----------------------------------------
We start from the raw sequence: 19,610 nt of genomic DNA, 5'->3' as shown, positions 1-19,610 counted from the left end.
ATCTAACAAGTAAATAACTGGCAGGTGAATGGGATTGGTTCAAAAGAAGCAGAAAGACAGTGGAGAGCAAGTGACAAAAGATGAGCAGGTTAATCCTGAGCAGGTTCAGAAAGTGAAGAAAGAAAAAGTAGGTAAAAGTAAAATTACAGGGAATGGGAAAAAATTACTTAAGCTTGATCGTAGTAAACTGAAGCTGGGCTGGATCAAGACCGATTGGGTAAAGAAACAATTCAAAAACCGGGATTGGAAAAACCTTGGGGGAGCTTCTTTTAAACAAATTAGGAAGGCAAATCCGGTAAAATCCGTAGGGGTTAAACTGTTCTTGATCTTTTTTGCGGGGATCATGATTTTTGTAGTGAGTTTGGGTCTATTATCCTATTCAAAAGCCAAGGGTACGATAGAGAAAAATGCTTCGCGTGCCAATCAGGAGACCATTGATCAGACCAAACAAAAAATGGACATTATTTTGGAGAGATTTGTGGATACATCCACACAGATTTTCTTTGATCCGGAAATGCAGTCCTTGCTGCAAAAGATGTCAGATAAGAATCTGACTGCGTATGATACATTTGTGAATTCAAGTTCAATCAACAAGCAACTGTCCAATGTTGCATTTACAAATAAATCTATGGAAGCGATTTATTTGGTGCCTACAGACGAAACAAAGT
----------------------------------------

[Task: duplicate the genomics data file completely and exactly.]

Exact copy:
We start from the raw sequence: 19,610 nt of genomic DNA, 5'->3' as shown, positions 1-19,610 counted from the left end.
ATCTAACAAGTAAATAACTGGCAGGTGAATGGGATTGGTTCAAAAGAAGCAGAAAGACAGTGGAGAGCAAGTGACAAAAGATGAGCAGGTTAATCCTGAGCAGGTTCAGAAAGTGAAGAAAGAAAAAGTAGGTAAAAGTAAAATTACAGGGAATGGGAAAAAATTACTTAAGCTTGATCGTAGTAAACTGAAGCTGGGCTGGATCAAGACCGATTGGGTAAAGAAACAATTCAAAAACCGGGATTGGAAAAACCTTGGGGGAGCTTCTTTTAAACAAATTAGGAAGGCAAATCCGGTAAAATCCGTAGGGGTTAAACTGTTCTTGATCTTTTTTGCGGGGATCATGATTTTTGTAGTGAGTTTGGGTCTATTATCCTATTCAAAAGCCAAGGGTACGATAGAGAAAAATGCTTCGCGTGCCAATCAGGAGACCATTGATCAGACCAAACAAAAAATGGACATTATTTTGGAGAGATTTGTGGATACATCCACACAGATTTTCTTTGATCCGGAAATGCAGTCCTTGCTGCAAAAGATGTCAGATAAGAATCTGACTGCGTATGATACATTTGTGAATTCAAGTTCAATCAACAAGCAACTGTCCAATGTTGCATTTACAAATAAATCTATGGAAGCGATTTATTTGGTGCCTACAGACGAAACAAAGT